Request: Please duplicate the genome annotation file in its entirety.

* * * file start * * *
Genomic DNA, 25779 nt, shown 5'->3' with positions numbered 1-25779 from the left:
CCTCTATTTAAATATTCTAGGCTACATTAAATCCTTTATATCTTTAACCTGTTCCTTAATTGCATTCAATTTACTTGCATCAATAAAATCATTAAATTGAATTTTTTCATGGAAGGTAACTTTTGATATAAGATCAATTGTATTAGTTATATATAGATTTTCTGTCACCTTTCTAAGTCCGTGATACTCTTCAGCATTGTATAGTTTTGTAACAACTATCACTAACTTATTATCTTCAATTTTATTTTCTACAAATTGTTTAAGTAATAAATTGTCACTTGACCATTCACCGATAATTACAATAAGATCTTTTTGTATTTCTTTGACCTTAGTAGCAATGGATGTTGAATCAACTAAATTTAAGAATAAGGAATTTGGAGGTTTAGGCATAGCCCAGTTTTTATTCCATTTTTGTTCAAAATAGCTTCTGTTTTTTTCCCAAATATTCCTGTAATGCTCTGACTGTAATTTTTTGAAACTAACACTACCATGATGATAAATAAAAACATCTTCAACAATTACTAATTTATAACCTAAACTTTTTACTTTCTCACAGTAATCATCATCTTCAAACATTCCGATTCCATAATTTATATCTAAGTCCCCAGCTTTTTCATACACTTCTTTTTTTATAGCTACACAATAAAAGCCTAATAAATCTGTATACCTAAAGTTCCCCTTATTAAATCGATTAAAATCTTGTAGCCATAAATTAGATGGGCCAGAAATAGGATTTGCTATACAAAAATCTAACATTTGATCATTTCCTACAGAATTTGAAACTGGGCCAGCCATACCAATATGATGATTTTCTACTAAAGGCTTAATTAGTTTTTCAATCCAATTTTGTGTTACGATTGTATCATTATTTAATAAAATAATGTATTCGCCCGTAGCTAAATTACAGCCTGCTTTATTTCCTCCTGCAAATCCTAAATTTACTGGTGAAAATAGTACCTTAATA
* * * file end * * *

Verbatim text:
Genomic DNA, 25779 nt, shown 5'->3' with positions numbered 1-25779 from the left:
CCTCTATTTAAATATTCTAGGCTACATTAAATCCTTTATATCTTTAACCTGTTCCTTAATTGCATTCAATTTACTTGCATCAATAAAATCATTAAATTGAATTTTTTCATGGAAGGTAACTTTTGATATAAGATCAATTGTATTAGTTATATATAGATTTTCTGTCACCTTTCTAAGTCCGTGATACTCTTCAGCATTGTATAGTTTTGTAACAACTATCACTAACTTATTATCTTCAATTTTATTTTCTACAAATTGTTTAAGTAATAAATTGTCACTTGACCATTCACCGATAATTACAATAAGATCTTTTTGTATTTCTTTGACCTTAGTAGCAATGGATGTTGAATCAACTAAATTTAAGAATAAGGAATTTGGAGGTTTAGGCATAGCCCAGTTTTTATTCCATTTTTGTTCAAAATAGCTTCTGTTTTTTTCCCAAATATTCCTGTAATGCTCTGACTGTAATTTTTTGAAACTAACACTACCATGATGATAAATAAAAACATCTTCAACAATTACTAATTTATAACCTAAACTTTTTACTTTCTCACAGTAATCATCATCTTCAAACATTCCGATTCCATAATTTATATCTAAGTCCCCAGCTTTTTCATACACTTCTTTTTTTATAGCTACACAATAAAAGCCTAATAAATCTGTATACCTAAAGTTCCCCTTATTAAATCGATTAAAATCTTGTAGCCATAAATTAGATGGGCCAGAAATAGGATTTGCTATACAAAAATCTAACATTTGATCATTTCCTACAGAATTTGAAACTGGGCCAGCCATACCAATATGATGATTTTCTACTAAAGGCTTAATTAGTTTTTCAATCCAATTTTGTGTTACGATTGTATCATTATTTAATAAAATAATGTATTCGCCCGTAGCTAAATTACAGCCTGCTTTATTTCCTCCTGCAAATCCTAAATTTACTGGTGAAAATAGTACCTTAATA